This is what we have experienced and done for our lives. ‘Permaculture’ comes from the words ‘permanent’ and ‘agriculture’. So it can mean agriculture that lasts, or culture that lasts. It is about how to take practical action to improve our lives and environment. It is about producing the things we need ourselves and supporting ourselves and our communities from the grassroots up.
Permaculture is a system of natural farming and gardening that cooperates with nature. It’s about caring for the environment, so that the gardening environment can care for us. We look at our resources (at school, at our homes, at our churches or clinics in the surrounding community) and then work out how we can design a better environment. ‘Designing’ means joining the different resources and elements (water, soil, plants, animals, man-made structures and buildings) of the environment together like a puzzle so that they can work better for us and produce a foodrich environment. It means making our environment able to support us forever – this is what we call ‘sustainable development’.
Permaculture looks at things in a completely new way. It turns problems into solutions that work for us. It helps us gain a better standard of living. In permaculture we look at how things work in nature so that we can copy nature to keep the land healthy. Modern farming often uses strong artificial chemicals which work against nature. In permaculture there are no ‘weeds’ and no ‘pests’. Everything can help us, even things that we would normally throw away can be useful, if we just open our eyes to see how permaculture lets nature do a lot of the work for us. Earthworms are a good example of this – if you put down lots of leaves and kitchen scraps certain earthworms eat these and in turn feed and improve the soil without any human effort.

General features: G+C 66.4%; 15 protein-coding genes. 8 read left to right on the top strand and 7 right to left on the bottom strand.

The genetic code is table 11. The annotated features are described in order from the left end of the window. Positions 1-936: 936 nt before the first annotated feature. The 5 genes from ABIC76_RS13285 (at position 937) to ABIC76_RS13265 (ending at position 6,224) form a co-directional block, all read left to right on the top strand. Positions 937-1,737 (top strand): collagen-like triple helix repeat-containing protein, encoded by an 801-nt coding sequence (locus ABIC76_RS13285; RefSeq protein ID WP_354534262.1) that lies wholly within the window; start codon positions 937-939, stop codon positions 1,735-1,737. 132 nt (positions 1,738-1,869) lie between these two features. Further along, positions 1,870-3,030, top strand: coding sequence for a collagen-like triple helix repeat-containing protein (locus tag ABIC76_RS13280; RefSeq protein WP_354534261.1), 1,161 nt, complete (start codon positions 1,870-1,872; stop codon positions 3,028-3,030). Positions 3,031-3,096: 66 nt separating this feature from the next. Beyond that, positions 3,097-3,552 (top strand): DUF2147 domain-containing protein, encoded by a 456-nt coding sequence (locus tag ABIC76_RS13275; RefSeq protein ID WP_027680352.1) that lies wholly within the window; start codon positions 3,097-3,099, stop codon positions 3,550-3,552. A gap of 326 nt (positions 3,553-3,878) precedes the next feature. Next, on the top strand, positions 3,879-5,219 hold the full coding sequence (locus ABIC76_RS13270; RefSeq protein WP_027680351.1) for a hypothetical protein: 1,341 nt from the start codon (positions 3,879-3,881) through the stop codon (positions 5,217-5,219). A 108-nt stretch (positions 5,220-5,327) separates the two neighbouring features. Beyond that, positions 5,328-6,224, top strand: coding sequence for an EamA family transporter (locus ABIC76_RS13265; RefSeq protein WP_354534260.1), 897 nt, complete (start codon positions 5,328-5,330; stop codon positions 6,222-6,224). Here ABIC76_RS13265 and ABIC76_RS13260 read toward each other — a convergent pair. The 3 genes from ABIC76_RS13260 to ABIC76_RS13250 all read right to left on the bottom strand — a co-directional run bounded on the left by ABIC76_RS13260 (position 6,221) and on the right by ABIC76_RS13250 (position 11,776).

Permaculture can do many things to make our lives better, like improving us [so that we can] improve our communities and environment, improve water supplies and keeping soil and land healthy, helping us grow fresh, local and organic food, providing us [with] firewood, fodder, building materials, herbs and other resources. It also provides us with a way to save and earn money.
Permaculture is environmentally beneficial, eating and growing locally reduces global warming and preserves fossil fuels as we don’t need so much for transport or refrigeration during long journeys.
Health benefits: the physical activity of gardening keeps people fit and healthy. Economic benefits: organic farming leads to higher employment, and buying locally grown produce supports local economies by retaining value within the community with every transaction. Increasing farm income means more money can be spent locally by the grower to run their business and home.
Social benefits: producing and consuming locally grown food increases and enhances communication between rural and urban populations. Speaking increases both the understanding about the food you eat and enhances the overall food experience.